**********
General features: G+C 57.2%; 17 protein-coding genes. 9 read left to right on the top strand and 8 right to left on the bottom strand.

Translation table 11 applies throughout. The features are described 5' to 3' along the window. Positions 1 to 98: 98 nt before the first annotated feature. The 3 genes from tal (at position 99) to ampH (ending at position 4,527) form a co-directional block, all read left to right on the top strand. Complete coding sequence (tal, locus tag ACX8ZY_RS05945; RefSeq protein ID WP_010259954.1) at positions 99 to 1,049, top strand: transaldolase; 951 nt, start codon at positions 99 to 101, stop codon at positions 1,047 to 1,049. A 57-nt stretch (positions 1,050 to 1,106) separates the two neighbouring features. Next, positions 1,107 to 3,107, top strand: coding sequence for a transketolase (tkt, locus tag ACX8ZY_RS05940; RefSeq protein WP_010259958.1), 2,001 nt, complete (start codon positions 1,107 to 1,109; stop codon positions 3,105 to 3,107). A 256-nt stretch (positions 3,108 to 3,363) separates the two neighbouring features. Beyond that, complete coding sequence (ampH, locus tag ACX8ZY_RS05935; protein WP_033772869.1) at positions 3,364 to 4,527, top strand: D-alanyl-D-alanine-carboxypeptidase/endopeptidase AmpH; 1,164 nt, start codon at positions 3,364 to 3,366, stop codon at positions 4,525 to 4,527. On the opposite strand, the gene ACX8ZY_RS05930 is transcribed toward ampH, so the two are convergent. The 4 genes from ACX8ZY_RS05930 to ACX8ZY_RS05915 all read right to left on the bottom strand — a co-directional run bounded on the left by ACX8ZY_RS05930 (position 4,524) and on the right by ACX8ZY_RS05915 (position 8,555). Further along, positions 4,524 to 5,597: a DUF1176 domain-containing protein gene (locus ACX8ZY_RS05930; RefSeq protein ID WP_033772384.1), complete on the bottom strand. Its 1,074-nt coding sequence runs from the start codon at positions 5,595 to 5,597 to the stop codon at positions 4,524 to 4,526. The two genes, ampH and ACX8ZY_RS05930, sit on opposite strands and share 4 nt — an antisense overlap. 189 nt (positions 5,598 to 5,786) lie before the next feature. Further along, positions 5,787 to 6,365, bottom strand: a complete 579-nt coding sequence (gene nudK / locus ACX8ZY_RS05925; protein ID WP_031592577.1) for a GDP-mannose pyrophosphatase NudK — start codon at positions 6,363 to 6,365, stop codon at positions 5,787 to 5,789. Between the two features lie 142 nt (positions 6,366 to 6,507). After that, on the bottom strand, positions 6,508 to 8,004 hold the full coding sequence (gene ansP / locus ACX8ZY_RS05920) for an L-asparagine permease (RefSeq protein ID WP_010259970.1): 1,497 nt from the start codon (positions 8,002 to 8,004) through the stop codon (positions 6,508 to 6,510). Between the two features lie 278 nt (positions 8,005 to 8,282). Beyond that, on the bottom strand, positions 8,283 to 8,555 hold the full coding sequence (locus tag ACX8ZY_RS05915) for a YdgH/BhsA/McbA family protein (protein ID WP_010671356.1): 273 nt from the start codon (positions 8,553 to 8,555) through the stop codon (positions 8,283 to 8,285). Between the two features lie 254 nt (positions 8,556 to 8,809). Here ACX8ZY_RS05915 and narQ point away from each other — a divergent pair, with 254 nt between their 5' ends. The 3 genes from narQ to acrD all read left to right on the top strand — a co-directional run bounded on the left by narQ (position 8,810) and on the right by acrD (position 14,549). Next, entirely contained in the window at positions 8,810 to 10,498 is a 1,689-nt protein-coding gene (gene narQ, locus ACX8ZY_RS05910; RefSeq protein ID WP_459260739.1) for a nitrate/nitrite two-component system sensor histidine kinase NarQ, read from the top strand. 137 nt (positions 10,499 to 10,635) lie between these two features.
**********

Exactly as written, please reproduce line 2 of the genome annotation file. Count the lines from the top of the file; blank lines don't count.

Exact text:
Translation table 11 applies throughout. The features are described 5' to 3' along the window. Positions 1 to 98: 98 nt before the first annotated feature. The 3 genes from tal (at position 99) to ampH (ending at position 4,527) form a co-directional block, all read left to right on the top strand. Complete coding sequence (tal, locus tag ACX8ZY_RS05945; RefSeq protein ID WP_010259954.1) at positions 99 to 1,049, top strand: transaldolase; 951 nt, start codon at positions 99 to 101, stop codon at positions 1,047 to 1,049. A 57-nt stretch (positions 1,050 to 1,106) separates the two neighbouring features. Next, positions 1,107 to 3,107, top strand: coding sequence for a transketolase (tkt, locus tag ACX8ZY_RS05940; RefSeq protein WP_010259958.1), 2,001 nt, complete (start codon positions 1,107 to 1,109; stop codon positions 3,105 to 3,107). A 256-nt stretch (positions 3,108 to 3,363) separates the two neighbouring features. Beyond that, complete coding sequence (ampH, locus tag ACX8ZY_RS05935; protein WP_033772869.1) at positions 3,364 to 4,527, top strand: D-alanyl-D-alanine-carboxypeptidase/endopeptidase AmpH; 1,164 nt, start codon at positions 3,364 to 3,366, stop codon at positions 4,525 to 4,527. On the opposite strand, the gene ACX8ZY_RS05930 is transcribed toward ampH, so the two are convergent. The 4 genes from ACX8ZY_RS05930 to ACX8ZY_RS05915 all read right to left on the bottom strand — a co-directional run bounded on the left by ACX8ZY_RS05930 (position 4,524) and on the right by ACX8ZY_RS05915 (position 8,555). Further along, positions 4,524 to 5,597: a DUF1176 domain-containing protein gene (locus ACX8ZY_RS05930; RefSeq protein ID WP_033772384.1), complete on the bottom strand. Its 1,074-nt coding sequence runs from the start codon at positions 5,595 to 5,597 to the stop codon at positions 4,524 to 4,526. The two genes, ampH and ACX8ZY_RS05930, sit on opposite strands and share 4 nt — an antisense overlap. 189 nt (positions 5,598 to 5,786) lie before the next feature. Further along, positions 5,787 to 6,365, bottom strand: a complete 579-nt coding sequence (gene nudK / locus ACX8ZY_RS05925; protein ID WP_031592577.1) for a GDP-mannose pyrophosphatase NudK — start codon at positions 6,363 to 6,365, stop codon at positions 5,787 to 5,789. Between the two features lie 142 nt (positions 6,366 to 6,507). After that, on the bottom strand, positions 6,508 to 8,004 hold the full coding sequence (gene ansP / locus ACX8ZY_RS05920) for an L-asparagine permease (RefSeq protein ID WP_010259970.1): 1,497 nt from the start codon (positions 8,002 to 8,004) through the stop codon (positions 6,508 to 6,510). Between the two features lie 278 nt (positions 8,005 to 8,282). Beyond that, on the bottom strand, positions 8,283 to 8,555 hold the full coding sequence (locus tag ACX8ZY_RS05915) for a YdgH/BhsA/McbA family protein (protein ID WP_010671356.1): 273 nt from the start codon (positions 8,553 to 8,555) through the stop codon (positions 8,283 to 8,285). Between the two features lie 254 nt (positions 8,556 to 8,809). Here ACX8ZY_RS05915 and narQ point away from each other — a divergent pair, with 254 nt between their 5' ends. The 3 genes from narQ to acrD all read left to right on the top strand — a co-directional run bounded on the left by narQ (position 8,810) and on the right by acrD (position 14,549). Next, entirely contained in the window at positions 8,810 to 10,498 is a 1,689-nt protein-coding gene (gene narQ, locus ACX8ZY_RS05910; RefSeq protein ID WP_459260739.1) for a nitrate/nitrite two-component system sensor histidine kinase NarQ, read from the top strand. 137 nt (positions 10,499 to 10,635) lie between these two features.